Rap legend MC Hammer set the Twitter world ablaze on Saturday Feb. 23, 2013 with his tweets about his arrest in Northern California, as his accounts of the incident point to possible racial profiling.
Hammer tweeted that an officer approached him while he was in his vehicle and asked him: “Are you on parole or probation?”
According to Hammer, he tried to hand over his ID to the officer, but the officer instead tried to pull him out of the vehicle.
Dublin, California Police Lt. Herb Walters told the Oakland Tribune that Hammer had been arrested on Thursday for his role in obstructing an officer from performing his duties and resisting an officer.
Now in light of the plethora of situations just like this one that happen all over this country, the most one-sided, most biased responses that the average Joe Blow will almost always have to a situation like this one, especially a situation involving law enforcement and African-Americans, is how cops have a really tough job, so people should grant them some extra leeway in the behavior department, but many of us, especially African-Americans, are not buying it.
This country has an extremely long, subpar record on equal treatment under the law in regard to African-Americans and other minorities, but specifically with African-Americans.
And just like a large number of people will demand that African-Americans step up to the plate and act responsibly based on this less-than-stellar history in regard to law enforcement, the police should also be saddled with that same demand, and having a bad day at the cop office is no excuse to skirt that responsibility.
And before people assume that my support is for Hammer just because we are both African-Americans, they should consider what Hammer described as “a teachable moment,”
because that’s exactly what this is—provided that your systematically indoctrinated eyes haven’t been willingly sewn shut by the unrealistic belief that the majority of law enforcement is free of corruption, and racial profiling is not a credible problem, because it doesn’t affect your side of the DNA/color tracks!
While there are those throughout social media that have suggested that stars like Hammer can be arrogant in their behavior when they are approached by law enforcement, racially profiling another African-American is certainly not the right response to that arrogance.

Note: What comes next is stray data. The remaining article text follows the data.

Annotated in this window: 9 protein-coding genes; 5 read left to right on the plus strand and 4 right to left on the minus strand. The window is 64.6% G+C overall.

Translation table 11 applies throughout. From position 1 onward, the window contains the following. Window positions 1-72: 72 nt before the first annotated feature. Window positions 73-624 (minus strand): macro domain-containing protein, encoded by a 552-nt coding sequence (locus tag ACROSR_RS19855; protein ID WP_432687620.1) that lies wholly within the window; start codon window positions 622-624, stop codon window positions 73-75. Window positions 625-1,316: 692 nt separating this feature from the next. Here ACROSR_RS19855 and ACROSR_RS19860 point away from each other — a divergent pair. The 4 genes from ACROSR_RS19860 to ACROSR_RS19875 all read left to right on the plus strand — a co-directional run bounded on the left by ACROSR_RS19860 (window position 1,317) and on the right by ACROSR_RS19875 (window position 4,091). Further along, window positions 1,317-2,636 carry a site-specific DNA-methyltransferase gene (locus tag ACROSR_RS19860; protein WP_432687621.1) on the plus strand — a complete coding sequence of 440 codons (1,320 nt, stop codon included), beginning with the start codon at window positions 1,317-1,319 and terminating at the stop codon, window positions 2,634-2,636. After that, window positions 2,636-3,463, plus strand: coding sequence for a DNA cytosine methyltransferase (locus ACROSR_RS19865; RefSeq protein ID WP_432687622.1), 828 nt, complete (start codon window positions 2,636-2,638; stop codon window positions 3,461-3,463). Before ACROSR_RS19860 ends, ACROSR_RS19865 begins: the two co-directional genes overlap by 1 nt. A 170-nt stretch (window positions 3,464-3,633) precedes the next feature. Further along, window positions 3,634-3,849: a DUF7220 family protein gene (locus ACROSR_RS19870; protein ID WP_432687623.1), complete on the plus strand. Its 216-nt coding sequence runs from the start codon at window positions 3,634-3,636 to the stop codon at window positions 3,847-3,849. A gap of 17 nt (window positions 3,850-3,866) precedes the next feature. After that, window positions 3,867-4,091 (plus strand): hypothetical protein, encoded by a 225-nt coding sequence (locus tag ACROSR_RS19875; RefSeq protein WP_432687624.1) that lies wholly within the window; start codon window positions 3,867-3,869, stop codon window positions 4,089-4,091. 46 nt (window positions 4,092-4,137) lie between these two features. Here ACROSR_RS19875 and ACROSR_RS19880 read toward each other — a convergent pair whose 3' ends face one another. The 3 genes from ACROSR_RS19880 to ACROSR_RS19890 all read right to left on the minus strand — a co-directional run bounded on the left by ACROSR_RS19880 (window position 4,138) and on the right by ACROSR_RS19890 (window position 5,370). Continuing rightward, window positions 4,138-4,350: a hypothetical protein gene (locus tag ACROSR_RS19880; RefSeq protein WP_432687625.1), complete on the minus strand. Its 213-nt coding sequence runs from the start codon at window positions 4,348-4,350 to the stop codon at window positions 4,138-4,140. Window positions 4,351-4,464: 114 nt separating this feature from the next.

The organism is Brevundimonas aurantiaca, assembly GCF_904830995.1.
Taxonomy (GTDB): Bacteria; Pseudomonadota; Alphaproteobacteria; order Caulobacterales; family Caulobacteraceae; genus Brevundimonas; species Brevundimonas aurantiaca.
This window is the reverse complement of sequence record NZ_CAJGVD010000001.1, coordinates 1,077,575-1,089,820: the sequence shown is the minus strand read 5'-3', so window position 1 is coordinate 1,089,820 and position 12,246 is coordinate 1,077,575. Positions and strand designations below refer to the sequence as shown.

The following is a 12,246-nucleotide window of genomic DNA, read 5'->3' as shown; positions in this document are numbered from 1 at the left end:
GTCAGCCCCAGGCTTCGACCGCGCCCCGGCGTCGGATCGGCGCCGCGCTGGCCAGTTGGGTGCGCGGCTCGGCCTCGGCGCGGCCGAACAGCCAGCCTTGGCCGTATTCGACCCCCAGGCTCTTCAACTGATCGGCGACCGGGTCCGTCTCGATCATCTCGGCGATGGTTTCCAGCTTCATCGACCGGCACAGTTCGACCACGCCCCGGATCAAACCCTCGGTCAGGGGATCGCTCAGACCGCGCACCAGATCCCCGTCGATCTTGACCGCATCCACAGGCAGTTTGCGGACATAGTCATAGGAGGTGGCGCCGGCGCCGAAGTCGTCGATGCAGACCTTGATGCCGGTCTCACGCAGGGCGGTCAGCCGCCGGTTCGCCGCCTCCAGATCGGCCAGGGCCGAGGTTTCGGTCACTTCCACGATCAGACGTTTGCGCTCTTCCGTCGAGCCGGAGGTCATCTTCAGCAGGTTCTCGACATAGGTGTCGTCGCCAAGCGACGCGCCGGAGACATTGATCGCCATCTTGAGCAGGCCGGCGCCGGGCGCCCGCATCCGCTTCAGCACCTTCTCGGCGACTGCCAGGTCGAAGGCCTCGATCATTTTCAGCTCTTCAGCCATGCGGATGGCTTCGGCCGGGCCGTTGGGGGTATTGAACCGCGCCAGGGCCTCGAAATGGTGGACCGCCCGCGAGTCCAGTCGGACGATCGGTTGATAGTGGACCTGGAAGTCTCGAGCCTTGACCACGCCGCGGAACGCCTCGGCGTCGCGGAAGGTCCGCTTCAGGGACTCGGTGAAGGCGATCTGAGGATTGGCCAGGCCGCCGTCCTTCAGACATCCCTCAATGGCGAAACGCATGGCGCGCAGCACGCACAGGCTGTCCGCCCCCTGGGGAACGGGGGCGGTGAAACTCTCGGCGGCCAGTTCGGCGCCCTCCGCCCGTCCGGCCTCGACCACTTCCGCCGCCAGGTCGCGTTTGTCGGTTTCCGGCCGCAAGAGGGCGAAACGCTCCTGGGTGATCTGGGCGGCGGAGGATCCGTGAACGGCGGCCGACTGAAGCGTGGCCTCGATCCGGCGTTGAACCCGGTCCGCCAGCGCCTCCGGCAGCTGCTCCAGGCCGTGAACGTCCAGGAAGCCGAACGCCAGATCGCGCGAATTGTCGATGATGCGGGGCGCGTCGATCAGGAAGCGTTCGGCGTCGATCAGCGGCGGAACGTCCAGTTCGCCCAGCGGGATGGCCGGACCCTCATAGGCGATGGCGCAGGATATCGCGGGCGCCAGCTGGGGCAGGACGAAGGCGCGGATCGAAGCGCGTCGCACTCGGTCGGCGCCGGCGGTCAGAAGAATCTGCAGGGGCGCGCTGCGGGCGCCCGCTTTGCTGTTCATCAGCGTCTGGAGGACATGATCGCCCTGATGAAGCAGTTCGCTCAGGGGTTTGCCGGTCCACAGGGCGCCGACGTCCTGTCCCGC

And unlike racial profiling, the stigma of arrogance does not chronically affect only the Black community. Anybody can and will be arrogant, and law enforcement is trained to know this, and they are trained to deal with it professionally, since they are highly likely to arrest or confront arrogant people everyday.
One only has to look no further than the New York Police Department’s “Stop-and-Frisk” approach to gain a better understanding of racial profiling in this country. According to CNN, data released by the NYPD showed that nearly 9 out of 10 people who were “stopped and frisked” were African-American or Latino.
Maybe the NYPD, like the Dublin Police Department in California, thought all of those Brown and Black minorities were also on “parole or probation.”
The question then becomes do African-Americans and other minorities have the right to be angry or arrogant when law enforcement has utilized their right to racially profile them with the dehumanizing assumption of guilt that is not necessarily based on evidence, but is discriminately and recklessly based exclusively on the color of one’s skin?
And based on the recent, unsettling history of Black men like Trayvon Martin,
Oscar Grant, Sean Bell, Amadou Diallo and countless others, Hammer should consider himself very lucky that he was able to walk way from all of this with his reputation slightly tarnished or embarrassed—but still alive to tweet his story!